Published in: on 27 May, 2012 at 10:00  Comments (1)  

Street Names

It is not unusual in the UK to name streets after people. The are plenty of Roads named after monarchs. Staying here in Palm Desert, a close neighbour of the more famous Palm Springs, the street signs look odd, because they bear names of people far more recent than English street names.

I am staying in a house just off a road that runs parallel to Bob Hope. To get here from the freeway we crossed Gerald Ford Drive and Dinah Shore Drive. Our plans for tomorrow will take us across Frank Sinatra Drive.

Published in: on 26 May, 2012 at 17:20  Comments (1)  

Bank On It

I know that I often see things in a different light from most other people; even more so as a Brit he in the US. However,when it comes to my bank’s iPhone app, I feel confident that it is the bank whose views are out of step and not mine.

I log in to the app with a username and password. The latter being one I use for no other purpose than banking. Once in the app, I can check balances and make payments. A recent revision allows me to deposit cheques (or since it is a US bank – checks) by using the phone to take a picture of front and back. This gets checks to the bank more rapidly than mailing them to my branch in the South of the state. What is odd, is that in order to perform this function, the app requests additional verification of identity. I need to enter the full 16 digits of my debit/ATM card and the last four of my social security number.

If someone had my iPhone and wished to use my bank account, which is the more likely scenario? That they would take money from my account, or pay funds that were not mine into the account? I think that the former is the usual way that dishonest men use bank details. It is clear that with the additional security measures, my bank thinks that it is the latter case against which they must protect me.

Published in: on 26 May, 2012 at 8:29  Leave a Comment  

Iced Tea

I cannot think of a cafe, diner, restaurant, or hotel that I have visited in the US that does not offer Iced Tea. The drink is as common as the beverage that is associated with America; Coca-Cola. It may be even more widespread, as those enclaves of Pepsi also supply it. Usually it comes not from the fountains that serve fizzy drinks, but brewed in an urn or jug on the premises. In either event it is almost always available as a bottomless drink; the server refilling your glass without further charge.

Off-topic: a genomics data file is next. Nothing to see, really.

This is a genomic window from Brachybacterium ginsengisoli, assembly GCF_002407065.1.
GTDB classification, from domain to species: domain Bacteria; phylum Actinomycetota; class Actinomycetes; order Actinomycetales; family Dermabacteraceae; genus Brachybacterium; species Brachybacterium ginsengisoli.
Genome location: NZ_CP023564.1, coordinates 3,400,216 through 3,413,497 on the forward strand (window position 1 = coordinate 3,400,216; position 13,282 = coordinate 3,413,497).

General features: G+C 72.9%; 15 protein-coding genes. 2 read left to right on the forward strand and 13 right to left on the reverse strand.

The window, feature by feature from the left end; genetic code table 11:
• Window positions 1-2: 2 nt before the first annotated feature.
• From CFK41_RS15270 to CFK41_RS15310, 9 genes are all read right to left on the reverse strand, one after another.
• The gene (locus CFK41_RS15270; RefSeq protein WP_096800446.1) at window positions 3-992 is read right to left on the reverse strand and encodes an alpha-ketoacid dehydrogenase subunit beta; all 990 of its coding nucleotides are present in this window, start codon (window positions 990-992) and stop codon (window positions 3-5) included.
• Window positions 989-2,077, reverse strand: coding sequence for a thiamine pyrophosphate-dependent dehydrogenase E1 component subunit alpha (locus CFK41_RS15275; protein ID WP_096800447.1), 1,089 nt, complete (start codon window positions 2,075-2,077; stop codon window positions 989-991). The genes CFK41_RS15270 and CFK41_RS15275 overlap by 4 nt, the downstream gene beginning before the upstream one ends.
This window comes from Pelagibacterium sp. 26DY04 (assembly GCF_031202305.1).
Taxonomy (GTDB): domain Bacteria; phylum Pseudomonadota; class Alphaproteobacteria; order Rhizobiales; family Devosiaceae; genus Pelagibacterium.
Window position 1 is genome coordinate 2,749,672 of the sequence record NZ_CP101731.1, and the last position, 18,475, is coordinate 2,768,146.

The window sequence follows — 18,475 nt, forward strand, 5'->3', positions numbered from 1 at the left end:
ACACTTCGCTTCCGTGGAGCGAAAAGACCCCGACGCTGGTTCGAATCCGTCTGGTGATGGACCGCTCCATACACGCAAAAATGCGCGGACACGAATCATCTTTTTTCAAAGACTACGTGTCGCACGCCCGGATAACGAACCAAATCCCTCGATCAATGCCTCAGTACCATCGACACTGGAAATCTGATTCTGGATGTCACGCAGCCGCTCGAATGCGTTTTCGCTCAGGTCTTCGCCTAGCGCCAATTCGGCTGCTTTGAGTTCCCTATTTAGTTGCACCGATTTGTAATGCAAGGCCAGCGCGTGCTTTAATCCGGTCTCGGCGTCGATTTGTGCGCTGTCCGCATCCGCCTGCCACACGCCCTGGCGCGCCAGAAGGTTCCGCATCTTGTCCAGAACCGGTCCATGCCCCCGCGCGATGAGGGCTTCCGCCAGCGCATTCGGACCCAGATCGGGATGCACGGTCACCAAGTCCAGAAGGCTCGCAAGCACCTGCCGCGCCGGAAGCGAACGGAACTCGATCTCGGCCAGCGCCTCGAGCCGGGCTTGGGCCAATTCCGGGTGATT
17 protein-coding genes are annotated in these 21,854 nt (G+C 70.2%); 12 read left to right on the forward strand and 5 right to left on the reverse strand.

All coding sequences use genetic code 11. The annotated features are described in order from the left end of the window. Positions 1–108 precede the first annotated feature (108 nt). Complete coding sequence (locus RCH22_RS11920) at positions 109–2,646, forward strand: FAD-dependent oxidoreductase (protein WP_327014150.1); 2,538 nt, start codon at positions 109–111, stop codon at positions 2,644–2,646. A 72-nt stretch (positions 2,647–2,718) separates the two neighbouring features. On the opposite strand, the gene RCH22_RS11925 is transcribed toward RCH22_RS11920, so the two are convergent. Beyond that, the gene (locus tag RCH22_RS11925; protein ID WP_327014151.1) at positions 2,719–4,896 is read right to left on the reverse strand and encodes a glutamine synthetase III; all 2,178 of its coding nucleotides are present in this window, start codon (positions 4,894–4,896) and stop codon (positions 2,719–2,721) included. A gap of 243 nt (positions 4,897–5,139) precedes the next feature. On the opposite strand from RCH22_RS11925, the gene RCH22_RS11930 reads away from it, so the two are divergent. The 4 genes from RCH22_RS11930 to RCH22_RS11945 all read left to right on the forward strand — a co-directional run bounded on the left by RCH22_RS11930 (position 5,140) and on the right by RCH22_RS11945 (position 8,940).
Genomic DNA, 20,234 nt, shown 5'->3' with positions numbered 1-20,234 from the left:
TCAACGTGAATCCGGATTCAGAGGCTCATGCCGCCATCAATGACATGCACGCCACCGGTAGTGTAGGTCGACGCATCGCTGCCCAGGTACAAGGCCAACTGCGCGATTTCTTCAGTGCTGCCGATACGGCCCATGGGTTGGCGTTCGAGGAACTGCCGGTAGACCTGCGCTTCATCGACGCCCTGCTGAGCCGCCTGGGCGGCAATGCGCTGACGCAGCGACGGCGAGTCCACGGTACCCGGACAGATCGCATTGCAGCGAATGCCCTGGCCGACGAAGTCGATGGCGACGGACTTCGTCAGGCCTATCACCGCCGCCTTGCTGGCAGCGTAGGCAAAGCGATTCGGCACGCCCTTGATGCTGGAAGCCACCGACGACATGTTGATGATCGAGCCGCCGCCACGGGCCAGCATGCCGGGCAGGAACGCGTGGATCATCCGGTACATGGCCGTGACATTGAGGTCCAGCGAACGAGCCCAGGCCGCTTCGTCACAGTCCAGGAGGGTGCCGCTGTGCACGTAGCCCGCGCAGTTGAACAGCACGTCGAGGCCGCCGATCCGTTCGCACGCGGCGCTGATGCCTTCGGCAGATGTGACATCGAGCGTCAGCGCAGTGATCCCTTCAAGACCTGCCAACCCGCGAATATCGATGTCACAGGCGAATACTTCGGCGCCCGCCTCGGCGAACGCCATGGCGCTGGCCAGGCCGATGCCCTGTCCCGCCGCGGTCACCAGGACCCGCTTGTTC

In the UK you might get icy looks for asking for tea that is not hot, but the chance of finding iced tea is slight. When I have seen the drink on offer, it is bottled or canned. These tend to be expensive relative to other soft drinks and in common with British custom do not include free refills or enough ice to keep the drink cold.

I occasionally drink iced-tea, but more frequently mix it with lemonade. This is called an Arnold Palmer, after the golfer. The name is widely known and I can it order it without further explanation – most of the time. I was once asked for my ID, which suggested that the waitress assumed it was a cocktail and that I looked under 21 – not smart and with poor eyesight.

My wife drinks iced-tea at almost every place we visit. She adds sweetener; sugar will not dissolve effectively in cold water, so you have to use some type of artificial sweetener. If I drink it neat, I prefer not to add anything to sweeten it.

What surprises me is that in the Southern states iced-tea is served ready sweetened. This not only fails to suit my taste, as I want it as it comes, but even those who add sweetener are put out. Southern Iced Tea is very, very sweet; it makes Coke seem downright savory. Given that one can always add sweetness to taste, but cannot remove it, this way of serving it seems strange. The only plausible reason is that as you make the tea hot, you can dissolve real sugar during the brewing.

Published in: on 15 May, 2012 at 16:49  Leave a Comment  


Unless one is staying away from home, people do not tend to eat breakfast out in the UK. In the case of hotels and other lodging, the breakfast is provided by the place in which one stays. Here in the US going out for breakfast is common. There in fact many places here that open early in the morning and close early afternoon; serving just breakfast and lunch.

This Sunday we woke far too early, but were able to beat the Mothering Sunday rush by going to a local cafe at 7:30. I had French Toast with fresh strawberries, covered in maple syrup. This shows another difference in breakfast, that I mentioned before; the frequent use of mixed savory and sweet food.


Published in: on 13 May, 2012 at 14:36  Leave a Comment  

A Walk On Part in the War

Wish You Were Here, performed as a duet on electric harps by identical twins.

Yes, really, I am not on the substances much used by the late subject of the song

Published in: on 13 May, 2012 at 9:41  Comments (1)